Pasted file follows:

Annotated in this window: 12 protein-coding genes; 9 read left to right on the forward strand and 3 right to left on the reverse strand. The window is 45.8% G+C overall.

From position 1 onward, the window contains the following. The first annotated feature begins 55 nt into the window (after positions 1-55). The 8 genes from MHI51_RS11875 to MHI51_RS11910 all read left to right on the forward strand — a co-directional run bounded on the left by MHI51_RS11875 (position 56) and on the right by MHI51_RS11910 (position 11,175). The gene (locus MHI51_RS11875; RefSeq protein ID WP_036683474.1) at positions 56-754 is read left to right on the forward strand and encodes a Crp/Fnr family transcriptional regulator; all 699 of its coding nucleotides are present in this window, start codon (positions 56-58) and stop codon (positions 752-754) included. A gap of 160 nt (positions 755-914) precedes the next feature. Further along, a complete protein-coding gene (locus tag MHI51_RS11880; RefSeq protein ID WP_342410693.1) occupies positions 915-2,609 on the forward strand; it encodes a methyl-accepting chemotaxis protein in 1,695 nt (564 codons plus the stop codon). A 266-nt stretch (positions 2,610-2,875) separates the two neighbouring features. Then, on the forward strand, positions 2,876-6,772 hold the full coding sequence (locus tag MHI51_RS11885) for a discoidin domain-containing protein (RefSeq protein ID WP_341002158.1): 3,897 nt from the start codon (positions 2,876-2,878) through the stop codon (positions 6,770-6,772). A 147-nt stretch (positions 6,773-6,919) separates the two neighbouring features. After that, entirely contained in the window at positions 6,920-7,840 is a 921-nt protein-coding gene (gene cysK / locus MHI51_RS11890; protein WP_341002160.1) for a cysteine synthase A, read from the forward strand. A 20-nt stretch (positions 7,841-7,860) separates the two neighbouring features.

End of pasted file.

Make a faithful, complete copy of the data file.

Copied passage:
Annotated in this window: 12 protein-coding genes; 9 read left to right on the forward strand and 3 right to left on the reverse strand. The window is 45.8% G+C overall.

From position 1 onward, the window contains the following. The first annotated feature begins 55 nt into the window (after positions 1-55). The 8 genes from MHI51_RS11875 to MHI51_RS11910 all read left to right on the forward strand — a co-directional run bounded on the left by MHI51_RS11875 (position 56) and on the right by MHI51_RS11910 (position 11,175). The gene (locus MHI51_RS11875; RefSeq protein ID WP_036683474.1) at positions 56-754 is read left to right on the forward strand and encodes a Crp/Fnr family transcriptional regulator; all 699 of its coding nucleotides are present in this window, start codon (positions 56-58) and stop codon (positions 752-754) included. A gap of 160 nt (positions 755-914) precedes the next feature. Further along, a complete protein-coding gene (locus tag MHI51_RS11880; RefSeq protein ID WP_342410693.1) occupies positions 915-2,609 on the forward strand; it encodes a methyl-accepting chemotaxis protein in 1,695 nt (564 codons plus the stop codon). A 266-nt stretch (positions 2,610-2,875) separates the two neighbouring features. Then, on the forward strand, positions 2,876-6,772 hold the full coding sequence (locus tag MHI51_RS11885) for a discoidin domain-containing protein (RefSeq protein ID WP_341002158.1): 3,897 nt from the start codon (positions 2,876-2,878) through the stop codon (positions 6,770-6,772). A 147-nt stretch (positions 6,773-6,919) separates the two neighbouring features. After that, entirely contained in the window at positions 6,920-7,840 is a 921-nt protein-coding gene (gene cysK / locus MHI51_RS11890; protein WP_341002160.1) for a cysteine synthase A, read from the forward strand. A 20-nt stretch (positions 7,841-7,860) separates the two neighbouring features.